- Nasi kuning, a Javanese dish of rice cooked in coconut milk and colored yellow using tumeric.
- Otak-otak, spicy fish cake grilled in a banana leaf wrapping
- Oxtail soup, oxtail cooked to tenderness in a soup with nutmeg, cloves, chilli, and spices.
- Rendang, beef slow-cooked in coconut milk and spices which originated in Sumatra.
- Roti john, egg-dipped bread filled with various ingredients (usually meat and onions) and then fried. Accompanied with chilli sauce.
- Sambal, not a dish in itself, but a common chili-based accompaniment to most foods.
- Satay, grilled meat on skewers served with spicy peanut sauce and usually eaten with ketupat, cucumber and onions.
- Soto ayam, a spicy chicken soup which features hard-boiled eggs and sometimes balls made from fried potato.
Like Chinese-Singaporean cuisine, Indian-Singaporean has influence from multiple ethnic groups. Tamil influence is particularly strong.
- Achar, a condiment consisting of pickled vegetables and/or fruits. It has also found its way into Malay and Peranakan cooking, where other unique versions exist.
- Appom, a fermented rice pancake.
- Curry – The basic Indian vegetable or meat gravy.
- Putu Mayam, a dish Sri Lankan in origin, similar to Sri Lankan hoppers.
- Murtabak, a variety of roti prata with minced mutton and onion folded within the dough.
- Thosai, rice and lentil pancake. Commonly served as a "masala" version that includes spiced potatoes and served with different types of sambar.
- Vadai, spicy, deep-fried snacks that are made from dhal, lentils or potato.
- Pappadom, also known as pappoms or papad, they are a type of southern Indian wafer.
- Mamak Rojak, a dish of various vegetables and fruits, beancurd, seafood deep fried in batter, crushed peanuts, crispy dough cruellers, and a spicy and sweet chilli sauce. Traditional Malay/Indonesian and Chinese variants are common as well.
- Soup Kambing, a local Mamak (Tamil Muslim) dish of spiced mutton soup.
- Soup Tulang, a local Mamak (Tamil Muslim) dish of mutton or beef bones stewed in a spicy red sauce with the intent of eating the marrow.
- Nasi Biryani, a flavoured rice dish cooked or served with mutton, chicken, vegetable or fish curry
- Naan, a flatbread cooked in a tandoor oven
- Chapati, an unleavened flatbread
- Tandoori, marinated meat, usually chicken in a mixture of spices and yoghurt and cooked in a clay oven
- Butter Chicken, a dish of chicken cooked in a gravy of spices, yoghurt, butter and tomato
- Roti prata, a local evolution of the Pakistani and Indian paratha. Extremely popular for breakfast or late night supper, this dish is enjoyed by all Singaporeans and commonly served with curry. A plethora of modern variations are available including egg, cheese, chocolate, masala, durian and even ice cream.
A number of dishes, listed below, can be considered as truly hybrid or multi-ethnic food.
- Laksa, rice noodles in a coconut curry gravy with shrimp, egg and chicken. Peranakan in origin. A specifically Singaporean variant (as opposed to shared by Malaysian and Singaporean cuisine) is Katong laksa. Raw or lightly blanched cockles are also usually added to the dish.
- Fish head curry, a dish created by Singapore's Malayalee (an Indian ethnic group from Kerala) community with some Chinese and Malay influences. The head of an ikan merah (literally "Red fish") – which is red snapper, is stewed in curry with vegetables. Usually served with either rice or bread.
- Mee Goreng, yellow egg noodles stir fried with ghee, tomato sauce, some chilli, egg, vegetables and various meats and/or seafood.
- Oat Prawn, prawns that have been stir fried with sweetened oats.
- Kueh Pai Tee, a thin and crispy pastry tart shell filled with a spicy, sweet mixture of thinly sliced vegetables and prawns. A popular Peranakan dish.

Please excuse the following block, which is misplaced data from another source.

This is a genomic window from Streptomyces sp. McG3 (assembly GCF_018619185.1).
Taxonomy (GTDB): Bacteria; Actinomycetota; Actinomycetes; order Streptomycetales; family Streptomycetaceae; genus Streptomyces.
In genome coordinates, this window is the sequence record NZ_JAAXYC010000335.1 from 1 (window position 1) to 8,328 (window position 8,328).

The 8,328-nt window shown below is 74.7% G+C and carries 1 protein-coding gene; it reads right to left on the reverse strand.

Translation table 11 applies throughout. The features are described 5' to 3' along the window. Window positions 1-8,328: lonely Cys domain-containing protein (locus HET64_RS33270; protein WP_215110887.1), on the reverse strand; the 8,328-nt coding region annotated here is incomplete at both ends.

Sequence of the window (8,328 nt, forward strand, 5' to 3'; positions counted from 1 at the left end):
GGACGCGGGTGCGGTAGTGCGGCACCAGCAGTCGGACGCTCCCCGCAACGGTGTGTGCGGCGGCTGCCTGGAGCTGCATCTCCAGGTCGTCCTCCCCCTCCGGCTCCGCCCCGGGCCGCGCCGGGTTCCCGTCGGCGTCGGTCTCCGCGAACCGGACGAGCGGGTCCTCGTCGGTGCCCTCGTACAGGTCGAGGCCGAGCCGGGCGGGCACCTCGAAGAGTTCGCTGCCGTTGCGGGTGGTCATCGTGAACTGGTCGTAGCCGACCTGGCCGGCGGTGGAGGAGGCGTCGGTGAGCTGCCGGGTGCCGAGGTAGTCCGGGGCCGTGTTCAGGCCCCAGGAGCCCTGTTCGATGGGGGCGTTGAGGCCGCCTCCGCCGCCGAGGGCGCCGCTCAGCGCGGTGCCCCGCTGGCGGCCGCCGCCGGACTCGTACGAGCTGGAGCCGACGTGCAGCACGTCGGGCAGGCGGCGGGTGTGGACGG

- Tutu Kueh, steamed rice flour pastries with a sweet shredded coconut filling
- Satay bee hoon, thin rice vermicelli served with spicy satay sauce
- Spicy kangkung, a dish of leafy green vegetables (water convolvulus) fried in sambal.
- Tauhu goreng, fried tofu with sweet sauce
- Kari Lemak Ayam, a Peranakan Chicken curry with a coconut milk base.
- Kari Debal, a Eurasian-Singaporean curry dish with Portuguese and Peranakan influence.
- Singapore-style Western food, Chinese interpretations of Western cuisine, although Malay versions also exist. Hainanese cooks in Singapore hybridised western dishes for local palates during the country's British colonial era, creating such dishes as stewed pork chop in tomato sauce served with green peas, and chicken chop - a sauteed chicken breast served with a soft bread bun and fries.
Popular dishes by type [sunting]
Favourite seafood dishes include
- Barbecued stingray ("hang hir" in Hokkien), smothered in sambal and served on banana leaf. It is also known as Ikan Bakar. Unique in Singapore and uncommon in Malaysia.
- Chili crab, hard shell crabs cooked in a thick tomato and chili-based gravy.
- Fried oyster or Oyster omelette, an oyster omelette mixed with flour and fried, garnished with coriander leaves.
- Black pepper crab, hard shell crabs cooked in a black pepper sauce.
Another highly-noticeable trend in recent times is the growth of vegetarian eating places in Singapore. More people are changing their diet for a healthier lifestyle. The Singapore Vegetarian Society has a list of the vegetarian-food outlets in Singapore.
Western food [sunting]
Commonly seen dishes like Chicken Chop, Fish and Chips, mixed grills, cheese fries and etc, are generally popular in Singapore, typically spotted in hawker centres, coffee shops and food courts in Singapore.
A wide variety of tropical fruits are available all year round, though most of them are imported from neighbouring countries. By far the most well-known is the durian, known as the "King of Fruits", which produces a characteristic odour from the creamy yellow custard-like flesh within its spiky green or brown shell. However, in spite of their popularity, durians are not allowed within public transport, many hotels and public buildings because of their strong odour.
Other popular tropical fruits include the mangosteen, jackfruit, longan, lychee, rambutan and pineapple. Some of these fruits are also used as ingredients for other dishes: iced desserts, sweet-and-sour pork, and certain kinds of salad such as rojak.